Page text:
[18] Fisher, H. (2004). Why We Love: The Nature and Chemistry of Romantic Love. New York: Henry Holt and Company.
[19] Fisher, H., Aron, A., Mashek, D., Li, H., Strong, G., & Brown, L. (2002). Defining the Brain Systems of Lust, Romantic Attraction and Attachment. Archives of Sexual Behavior, 31, 5 413-419.
[20] Gottman, J. M. (1993). The Roles of Conflict Engagement, Escalation, and Avoidance in Marital Interaction: A Longitudinal View of Five Types of Couples. Journal of Consulting and Clinical Psychology, 61, 6-15.
[21] Hazan, C., & Zeifman, D. (1999). Pair-Bonds as Attachments: Evaluating the Evidence. In J. Cassidy, & P. R. Shaver (Eds.), Handbook of Attachment Theory and Research (pp. 336-354). New York: Guilford.
[22] Hollingshead, A. B. (1975). Department of Sociology. Unpublished Working Paper, New Havens, CT: Yale University.
[23] Jablonski, B. (2010). A divisao de tarefas domesticas entre homens e mulheres no cotidiano do casamento. Psicologia: Ciencia e Profissao, 30, 262-275.
[24] Karney, B. R., & Bradbury, T. N. (1995). The Longitudinal Course of Marital Quality and Stability: A Review of Theory, Methods, and Research. Psychological Bulletin, 118, 3-34.
[25] Lalonde, R. N., Hynie, M., Pannu, M., & Tatla, S. (2004). The Role of Culture in Interpersonal Relationships: Do Second Generation South Asian Canadians Want a Traditional Partner? Journal of Cross-Cultural Psychology, 35, 503-524.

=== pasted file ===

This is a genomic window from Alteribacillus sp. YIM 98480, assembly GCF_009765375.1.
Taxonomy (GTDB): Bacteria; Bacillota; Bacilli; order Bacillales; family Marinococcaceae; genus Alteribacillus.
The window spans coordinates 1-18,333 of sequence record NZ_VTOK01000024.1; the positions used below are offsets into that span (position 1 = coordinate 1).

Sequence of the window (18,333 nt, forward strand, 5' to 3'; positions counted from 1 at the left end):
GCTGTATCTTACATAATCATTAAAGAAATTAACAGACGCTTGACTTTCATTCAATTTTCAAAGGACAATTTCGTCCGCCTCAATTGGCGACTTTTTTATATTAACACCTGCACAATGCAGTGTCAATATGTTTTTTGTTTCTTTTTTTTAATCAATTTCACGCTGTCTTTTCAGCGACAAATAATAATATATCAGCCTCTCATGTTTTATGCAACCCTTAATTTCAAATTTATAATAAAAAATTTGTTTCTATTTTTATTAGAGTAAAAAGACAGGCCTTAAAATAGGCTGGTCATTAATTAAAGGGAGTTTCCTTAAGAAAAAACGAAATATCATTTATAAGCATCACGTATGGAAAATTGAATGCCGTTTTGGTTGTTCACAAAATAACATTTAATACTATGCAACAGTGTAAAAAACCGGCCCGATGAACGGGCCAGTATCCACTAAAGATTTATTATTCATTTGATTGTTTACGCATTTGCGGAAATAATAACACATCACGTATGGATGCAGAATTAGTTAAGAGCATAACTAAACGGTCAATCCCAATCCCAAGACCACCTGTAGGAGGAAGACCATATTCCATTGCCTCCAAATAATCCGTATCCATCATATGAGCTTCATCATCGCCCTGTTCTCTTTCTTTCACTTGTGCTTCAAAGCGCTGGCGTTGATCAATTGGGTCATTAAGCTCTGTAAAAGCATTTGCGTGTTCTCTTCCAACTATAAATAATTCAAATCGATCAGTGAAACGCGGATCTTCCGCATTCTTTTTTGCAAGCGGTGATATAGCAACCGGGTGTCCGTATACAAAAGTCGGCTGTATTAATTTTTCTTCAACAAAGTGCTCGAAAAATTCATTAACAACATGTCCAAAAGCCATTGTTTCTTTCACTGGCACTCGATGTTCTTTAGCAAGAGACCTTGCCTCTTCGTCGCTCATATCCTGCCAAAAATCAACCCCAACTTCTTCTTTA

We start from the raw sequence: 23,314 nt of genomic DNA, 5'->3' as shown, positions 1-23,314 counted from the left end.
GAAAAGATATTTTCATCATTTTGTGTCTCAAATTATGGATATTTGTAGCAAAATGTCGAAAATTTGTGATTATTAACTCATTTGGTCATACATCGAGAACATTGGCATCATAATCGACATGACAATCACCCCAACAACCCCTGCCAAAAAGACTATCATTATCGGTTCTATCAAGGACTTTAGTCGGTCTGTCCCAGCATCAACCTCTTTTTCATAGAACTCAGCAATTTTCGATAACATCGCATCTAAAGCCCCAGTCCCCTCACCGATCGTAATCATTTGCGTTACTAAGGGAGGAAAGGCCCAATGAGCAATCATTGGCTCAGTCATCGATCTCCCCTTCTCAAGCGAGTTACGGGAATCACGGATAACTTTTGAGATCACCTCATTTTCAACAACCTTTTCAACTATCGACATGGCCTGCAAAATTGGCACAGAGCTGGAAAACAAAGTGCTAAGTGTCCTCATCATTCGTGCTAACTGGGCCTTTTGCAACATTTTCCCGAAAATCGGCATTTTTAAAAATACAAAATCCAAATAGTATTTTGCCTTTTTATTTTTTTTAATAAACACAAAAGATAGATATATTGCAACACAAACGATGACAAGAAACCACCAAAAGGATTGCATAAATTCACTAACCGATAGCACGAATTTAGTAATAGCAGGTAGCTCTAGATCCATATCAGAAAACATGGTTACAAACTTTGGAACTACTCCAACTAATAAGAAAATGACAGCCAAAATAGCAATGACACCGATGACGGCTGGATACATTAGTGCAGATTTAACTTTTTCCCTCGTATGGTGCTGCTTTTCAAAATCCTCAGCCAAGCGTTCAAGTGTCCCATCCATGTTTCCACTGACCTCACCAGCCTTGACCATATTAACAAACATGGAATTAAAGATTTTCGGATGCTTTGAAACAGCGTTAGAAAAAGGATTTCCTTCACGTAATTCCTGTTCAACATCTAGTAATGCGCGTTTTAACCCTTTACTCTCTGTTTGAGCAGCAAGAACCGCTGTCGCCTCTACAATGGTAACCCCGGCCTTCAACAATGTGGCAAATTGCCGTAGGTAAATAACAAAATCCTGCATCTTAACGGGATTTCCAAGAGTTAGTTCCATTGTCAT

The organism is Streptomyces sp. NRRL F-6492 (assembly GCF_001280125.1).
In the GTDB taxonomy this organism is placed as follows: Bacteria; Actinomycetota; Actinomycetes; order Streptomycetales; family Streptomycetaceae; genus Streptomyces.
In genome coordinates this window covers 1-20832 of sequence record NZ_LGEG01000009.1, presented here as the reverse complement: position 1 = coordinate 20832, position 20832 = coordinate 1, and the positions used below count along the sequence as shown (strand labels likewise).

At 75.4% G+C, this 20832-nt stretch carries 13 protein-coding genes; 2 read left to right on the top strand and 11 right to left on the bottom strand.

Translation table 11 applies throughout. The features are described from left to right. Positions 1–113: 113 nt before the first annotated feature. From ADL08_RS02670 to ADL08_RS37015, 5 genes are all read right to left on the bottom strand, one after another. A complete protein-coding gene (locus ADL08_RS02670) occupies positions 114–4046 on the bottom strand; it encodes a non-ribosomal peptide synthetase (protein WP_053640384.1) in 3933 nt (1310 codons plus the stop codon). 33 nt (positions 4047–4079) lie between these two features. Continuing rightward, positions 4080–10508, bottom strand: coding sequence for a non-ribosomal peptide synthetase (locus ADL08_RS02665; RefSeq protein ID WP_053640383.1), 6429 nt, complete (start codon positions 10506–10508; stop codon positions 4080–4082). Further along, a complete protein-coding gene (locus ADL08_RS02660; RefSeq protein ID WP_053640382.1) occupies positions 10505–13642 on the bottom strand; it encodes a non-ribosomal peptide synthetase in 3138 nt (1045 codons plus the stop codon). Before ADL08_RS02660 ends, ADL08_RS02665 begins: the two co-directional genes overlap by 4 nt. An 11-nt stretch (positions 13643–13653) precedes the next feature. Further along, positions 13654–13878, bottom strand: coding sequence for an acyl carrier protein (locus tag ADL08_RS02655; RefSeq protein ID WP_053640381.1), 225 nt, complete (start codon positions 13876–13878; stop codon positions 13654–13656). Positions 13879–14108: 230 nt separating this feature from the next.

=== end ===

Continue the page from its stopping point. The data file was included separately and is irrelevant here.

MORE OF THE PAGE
[26] Lucas, T., Parkhill, M. R., Wendorf, C. A., Imamoglu, E. O., Weisfeld, C. C., Weisfeld, G. E., & Shen, J. C. (2008). Cultural and Evolutionary Components of Marital Satisfaction: A Multidimensional Assessment of Measurement Invariance. Journal of Cross-Cultural Psychology, 39, 109-123.
[27] Marazziti, D., Akiskal, H. S., Rossi, A., & Cassano, G. B. (1999). Alteration of the Platelet Serotonin Transporter in Romantic Love. Psychological Medicine, 29, 741-745.
[28] Mosmann, C., & Falcke, D. (2011). Conflitos conjugais: motivos e frequencia. motivos e frequencia. Revista da SPAGESP, 12, 5-16.
[29] Mosmann, C., Wagner, A., & Feres-Carneiro, T. (2007). Qualidade Conjugal: Mapeando Conceitos. Paideia, 16, 315-325.
[30] Norgren, M. B. P., Souza, R. M., Kaslow, F., Hammerschmidt, H., & Sharlin, S. A. (2004). Satisfacao conjugal em casamentos de longa duracao: Uma construcao possivel. Estudos de Psicologia (Natal), 9, 575-584.
[31] Perlin, G. D. B. (2006). Casamentos contemporaneos: um estudo sobre os impactos da interacao familia-trabalho na satisfacao conjugal. 2006. 284 f (Doctoral Dissertation, Tese (Doutorado em Psicologia)—Universidade de Brasilia, Brasilia, 2006. Disponivel em http://repositorio.
[32] Russell, R. J. H., & Wells, P. A. (1991). Personality Similarity and Quality of Marriage. Personality and Individual Differences, 12, 407-412.